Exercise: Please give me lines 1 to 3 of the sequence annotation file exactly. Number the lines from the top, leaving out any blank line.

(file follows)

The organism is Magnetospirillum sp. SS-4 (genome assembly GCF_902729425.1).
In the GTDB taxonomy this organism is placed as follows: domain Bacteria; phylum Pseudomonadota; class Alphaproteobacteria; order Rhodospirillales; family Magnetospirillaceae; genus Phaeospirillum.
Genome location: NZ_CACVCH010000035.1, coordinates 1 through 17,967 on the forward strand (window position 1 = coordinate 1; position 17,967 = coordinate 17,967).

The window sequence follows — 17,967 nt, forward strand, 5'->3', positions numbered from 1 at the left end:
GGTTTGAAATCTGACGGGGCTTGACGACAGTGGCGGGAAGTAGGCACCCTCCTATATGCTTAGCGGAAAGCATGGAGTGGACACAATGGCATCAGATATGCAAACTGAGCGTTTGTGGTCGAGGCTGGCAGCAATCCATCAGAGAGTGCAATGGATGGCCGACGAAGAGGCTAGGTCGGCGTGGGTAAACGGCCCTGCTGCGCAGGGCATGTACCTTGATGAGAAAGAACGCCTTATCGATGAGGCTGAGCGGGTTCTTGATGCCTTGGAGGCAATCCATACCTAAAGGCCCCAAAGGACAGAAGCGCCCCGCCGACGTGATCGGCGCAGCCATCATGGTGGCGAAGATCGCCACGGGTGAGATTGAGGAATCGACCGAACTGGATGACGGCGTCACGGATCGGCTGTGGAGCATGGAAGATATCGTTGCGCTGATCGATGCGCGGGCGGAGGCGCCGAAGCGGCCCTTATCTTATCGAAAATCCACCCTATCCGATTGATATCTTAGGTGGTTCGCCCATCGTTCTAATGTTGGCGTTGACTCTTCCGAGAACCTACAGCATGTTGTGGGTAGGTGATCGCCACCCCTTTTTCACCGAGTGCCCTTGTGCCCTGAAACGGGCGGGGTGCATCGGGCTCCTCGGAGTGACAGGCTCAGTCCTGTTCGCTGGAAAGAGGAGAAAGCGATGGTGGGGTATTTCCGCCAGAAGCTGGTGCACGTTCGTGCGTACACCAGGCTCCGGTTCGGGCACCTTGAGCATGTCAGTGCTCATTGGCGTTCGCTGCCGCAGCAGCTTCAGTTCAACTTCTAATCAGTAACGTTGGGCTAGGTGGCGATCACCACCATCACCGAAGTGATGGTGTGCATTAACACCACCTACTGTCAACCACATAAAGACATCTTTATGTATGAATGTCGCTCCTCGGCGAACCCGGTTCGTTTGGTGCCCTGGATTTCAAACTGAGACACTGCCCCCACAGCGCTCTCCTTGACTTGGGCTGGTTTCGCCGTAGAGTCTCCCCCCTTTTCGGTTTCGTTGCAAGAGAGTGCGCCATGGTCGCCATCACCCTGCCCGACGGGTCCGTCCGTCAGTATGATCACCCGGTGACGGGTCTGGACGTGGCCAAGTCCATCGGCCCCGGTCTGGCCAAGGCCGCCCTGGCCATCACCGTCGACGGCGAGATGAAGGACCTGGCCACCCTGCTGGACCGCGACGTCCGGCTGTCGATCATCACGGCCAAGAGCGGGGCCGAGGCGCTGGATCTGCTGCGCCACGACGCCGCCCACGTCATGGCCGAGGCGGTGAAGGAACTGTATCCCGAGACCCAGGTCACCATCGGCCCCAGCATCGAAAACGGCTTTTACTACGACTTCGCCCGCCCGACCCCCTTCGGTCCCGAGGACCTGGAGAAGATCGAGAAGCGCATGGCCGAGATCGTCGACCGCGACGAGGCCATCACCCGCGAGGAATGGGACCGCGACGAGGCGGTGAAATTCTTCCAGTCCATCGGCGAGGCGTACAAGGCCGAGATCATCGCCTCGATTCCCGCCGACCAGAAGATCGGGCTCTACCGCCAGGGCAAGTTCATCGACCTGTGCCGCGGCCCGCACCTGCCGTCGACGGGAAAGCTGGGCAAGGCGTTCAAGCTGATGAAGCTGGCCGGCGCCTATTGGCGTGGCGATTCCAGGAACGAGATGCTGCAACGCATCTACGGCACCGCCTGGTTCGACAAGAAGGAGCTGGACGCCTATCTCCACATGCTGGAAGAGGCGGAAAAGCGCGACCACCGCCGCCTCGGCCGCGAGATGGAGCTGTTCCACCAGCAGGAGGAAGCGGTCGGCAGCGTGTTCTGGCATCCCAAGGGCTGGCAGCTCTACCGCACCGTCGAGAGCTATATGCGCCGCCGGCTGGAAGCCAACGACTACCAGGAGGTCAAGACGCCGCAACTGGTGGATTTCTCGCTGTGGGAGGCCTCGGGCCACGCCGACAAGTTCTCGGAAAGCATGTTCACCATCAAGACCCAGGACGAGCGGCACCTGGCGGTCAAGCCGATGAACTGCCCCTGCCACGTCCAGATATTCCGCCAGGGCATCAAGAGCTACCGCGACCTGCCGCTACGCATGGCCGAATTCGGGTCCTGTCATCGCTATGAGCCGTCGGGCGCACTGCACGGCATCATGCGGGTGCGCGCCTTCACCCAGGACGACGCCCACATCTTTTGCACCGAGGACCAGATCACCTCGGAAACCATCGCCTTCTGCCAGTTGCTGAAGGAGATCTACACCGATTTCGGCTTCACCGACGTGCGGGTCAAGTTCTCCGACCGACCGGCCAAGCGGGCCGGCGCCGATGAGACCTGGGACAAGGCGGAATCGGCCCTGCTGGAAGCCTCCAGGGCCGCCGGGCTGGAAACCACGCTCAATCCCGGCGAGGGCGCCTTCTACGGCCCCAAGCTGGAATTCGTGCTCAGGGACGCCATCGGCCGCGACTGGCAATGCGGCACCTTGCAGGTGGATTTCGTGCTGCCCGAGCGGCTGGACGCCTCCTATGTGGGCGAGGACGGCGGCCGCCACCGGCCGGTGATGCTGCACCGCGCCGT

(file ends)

The organism is Magnetospirillum sp. SS-4 (genome assembly GCF_902729425.1).
In the GTDB taxonomy this organism is placed as follows: domain Bacteria; phylum Pseudomonadota; class Alphaproteobacteria; order Rhodospirillales; family Magnetospirillaceae; genus Phaeospirillum.
Genome location: NZ_CACVCH010000035.1, coordinates 1 through 17,967 on the forward strand (window position 1 = coordinate 1; position 17,967 = coordinate 17,967).